Well, no surprise, we survived our ten zillionth snow day. Because what else are you gonna do?
The day started out looking like this:
But before too long it looked like this, a sky-blue-and-white wonderland like something from the "January" page of a nature-photography calendar:
We played in the snow for nearly three hours straight. (And by "we," I mean "they.")
We watched a lot of cartoons. (Because on the zillionth snow day for the winter--when it's loooong supposed to have been spring--this may be integral to the mental health of a stay-at-home mom.)
And then yesterday the sun came out, it eventually got up to a hard-won 49 degrees, the kidlets went back to school, and life got back to normal.
Well, semi-normal. I have decided to take a week or so off from running--from all exercise, actually. I'm so burned out on running the asphalt streets around my house. In a typical year, I could easily have been back running my beloved trails for a month by now, my real running place:
images courtesy carleton.edu and thoos.com
As it is, I haven't seen the Arboretum trails for five full months. They are full of snow, ice, mud, and floodwater. And even though the sun is out and the snow is melting, I just can't summon the motivation to pound the house-lined streets of my neighborhood anymore. I'm used to solitude, peace, privacy, and nature when I run. Instead, five months of town running is testing my gumption and enthusiasm (which aren't winning).
It is what it is. Once or twice a year I go through a week or few when I'm burned out and stop exercising completely for awhile. Then I magically get excited about it again, and return to my usual routine with gusto. I'm assuming that's what will happen this time too. One thing I'm always amazed at when I take a break from working out is how much more time I have. It's crazy! There are huge chunks of my week that normally are filled with mileage and Jillian Michaels but are now empty. I use that term loosely. Of course they are filling up with things to do just like any other available time. But it's a nice change of pace, sort of.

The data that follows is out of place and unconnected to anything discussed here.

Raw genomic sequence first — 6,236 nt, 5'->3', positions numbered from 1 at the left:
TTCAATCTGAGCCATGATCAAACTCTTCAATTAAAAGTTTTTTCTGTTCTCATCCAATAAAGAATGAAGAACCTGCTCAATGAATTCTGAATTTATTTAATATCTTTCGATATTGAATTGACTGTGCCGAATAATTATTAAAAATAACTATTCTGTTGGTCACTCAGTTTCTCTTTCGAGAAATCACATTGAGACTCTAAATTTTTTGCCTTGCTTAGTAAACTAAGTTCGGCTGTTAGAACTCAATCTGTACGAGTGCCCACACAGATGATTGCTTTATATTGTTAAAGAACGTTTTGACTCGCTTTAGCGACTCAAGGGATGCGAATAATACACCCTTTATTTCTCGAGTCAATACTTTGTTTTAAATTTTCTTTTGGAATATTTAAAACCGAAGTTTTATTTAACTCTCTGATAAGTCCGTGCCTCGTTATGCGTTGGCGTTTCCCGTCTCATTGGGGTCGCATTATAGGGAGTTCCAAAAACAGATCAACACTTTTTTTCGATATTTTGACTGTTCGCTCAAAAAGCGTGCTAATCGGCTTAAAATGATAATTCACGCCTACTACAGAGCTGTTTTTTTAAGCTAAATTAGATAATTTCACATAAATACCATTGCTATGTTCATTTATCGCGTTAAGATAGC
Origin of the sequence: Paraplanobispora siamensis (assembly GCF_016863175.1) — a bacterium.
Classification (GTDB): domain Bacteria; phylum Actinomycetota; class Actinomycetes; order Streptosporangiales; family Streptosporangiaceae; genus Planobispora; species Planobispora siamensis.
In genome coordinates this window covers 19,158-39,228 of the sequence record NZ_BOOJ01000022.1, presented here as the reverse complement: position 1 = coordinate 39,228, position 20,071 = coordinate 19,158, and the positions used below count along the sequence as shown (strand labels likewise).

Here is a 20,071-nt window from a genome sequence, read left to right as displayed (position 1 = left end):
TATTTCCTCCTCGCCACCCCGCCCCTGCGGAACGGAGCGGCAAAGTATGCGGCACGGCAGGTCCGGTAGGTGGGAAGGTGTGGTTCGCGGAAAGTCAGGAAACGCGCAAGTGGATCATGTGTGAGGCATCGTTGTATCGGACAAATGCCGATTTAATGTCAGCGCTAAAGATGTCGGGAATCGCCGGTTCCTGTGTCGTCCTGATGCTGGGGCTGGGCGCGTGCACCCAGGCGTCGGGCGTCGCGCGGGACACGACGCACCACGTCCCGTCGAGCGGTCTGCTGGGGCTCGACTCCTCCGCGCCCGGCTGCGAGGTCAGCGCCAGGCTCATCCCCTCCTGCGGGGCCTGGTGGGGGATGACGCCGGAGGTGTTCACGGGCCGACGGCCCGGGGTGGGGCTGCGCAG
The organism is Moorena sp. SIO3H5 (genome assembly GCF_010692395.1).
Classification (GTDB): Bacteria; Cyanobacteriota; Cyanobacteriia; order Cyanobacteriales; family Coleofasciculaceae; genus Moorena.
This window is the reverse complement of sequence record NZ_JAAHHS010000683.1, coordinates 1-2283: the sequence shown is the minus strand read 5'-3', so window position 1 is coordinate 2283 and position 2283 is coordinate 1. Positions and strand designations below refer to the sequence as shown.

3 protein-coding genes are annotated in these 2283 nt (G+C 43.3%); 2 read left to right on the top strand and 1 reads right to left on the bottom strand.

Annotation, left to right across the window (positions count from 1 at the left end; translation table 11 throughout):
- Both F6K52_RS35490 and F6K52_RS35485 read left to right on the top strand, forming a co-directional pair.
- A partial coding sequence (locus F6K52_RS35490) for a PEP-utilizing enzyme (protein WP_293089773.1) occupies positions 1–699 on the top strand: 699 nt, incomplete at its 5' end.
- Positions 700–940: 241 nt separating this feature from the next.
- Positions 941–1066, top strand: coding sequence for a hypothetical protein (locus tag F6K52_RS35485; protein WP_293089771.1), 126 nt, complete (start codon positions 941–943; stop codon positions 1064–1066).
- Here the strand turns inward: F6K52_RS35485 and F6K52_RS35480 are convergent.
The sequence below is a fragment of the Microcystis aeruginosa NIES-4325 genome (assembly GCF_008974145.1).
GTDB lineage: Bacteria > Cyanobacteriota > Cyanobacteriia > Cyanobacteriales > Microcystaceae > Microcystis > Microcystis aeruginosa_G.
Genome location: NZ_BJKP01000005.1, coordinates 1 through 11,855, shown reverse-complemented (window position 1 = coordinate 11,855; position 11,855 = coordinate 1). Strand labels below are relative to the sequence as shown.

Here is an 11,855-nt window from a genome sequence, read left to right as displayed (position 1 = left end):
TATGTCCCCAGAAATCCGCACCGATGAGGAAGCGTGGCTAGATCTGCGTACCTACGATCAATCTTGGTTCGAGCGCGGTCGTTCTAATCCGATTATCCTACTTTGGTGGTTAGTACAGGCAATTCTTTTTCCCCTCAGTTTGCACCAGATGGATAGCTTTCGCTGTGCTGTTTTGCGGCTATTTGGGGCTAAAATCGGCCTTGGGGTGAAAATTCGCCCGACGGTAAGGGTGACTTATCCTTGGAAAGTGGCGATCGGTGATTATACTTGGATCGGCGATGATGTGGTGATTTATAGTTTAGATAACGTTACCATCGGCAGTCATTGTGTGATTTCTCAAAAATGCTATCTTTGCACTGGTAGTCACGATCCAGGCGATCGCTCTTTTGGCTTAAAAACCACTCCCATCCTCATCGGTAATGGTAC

In other news, yesterday I went to my town's annual used book sale. It's this HUGE fundraiser for the hospital, and it is famous. The entire ice arena is filled with tables of used books arranged by category, and they're mostly a dollar each. After three days, that goes down to half-price. Then on the last day of the sale, you can fill up a paper grocery bag for five dollars, whatever you can fit.
People donate used books to the sale during a designated week each spring. Volunteers go through them all and run the sale. It's truly incredible. And, in a town like mine, with two elite private colleges and tons and tons of hyper-literate professors and others, uh...there are a lot of books. Many of them GOOD books.
Honestly, I don't need many (any?) more books, so I usually avoid the sale. But this year a friend's comment about it changed my mind (she called the annual book sale her "happy place"), and I went. It was fantastic!
I found a parenting book I was waiting for at the library and a whole pile of books for my kiddos.
So needed. So, SO needed.
Oh, and I also found this:
WHAT. THE. WHAT???
WHO in their right mind would give away my book?!? Aren't they going to keep it forever and hand it down to their children??! Just kidding, you all. I got a good laugh out of it and texted this photo to my husband and my best friend. At least there was only one copy there! Ha!
And that's all my news. I know, my life is somewhat pedestrian. Guess what? That's EXACTLY how I like it. Minus the snow, snow, snow, and snow.
Cheers! Love you. Bye.
p.s. By Saturday it's supposed to be in the mid-70s. Yes. We will have been in parkas and shorts in the same location within the same week.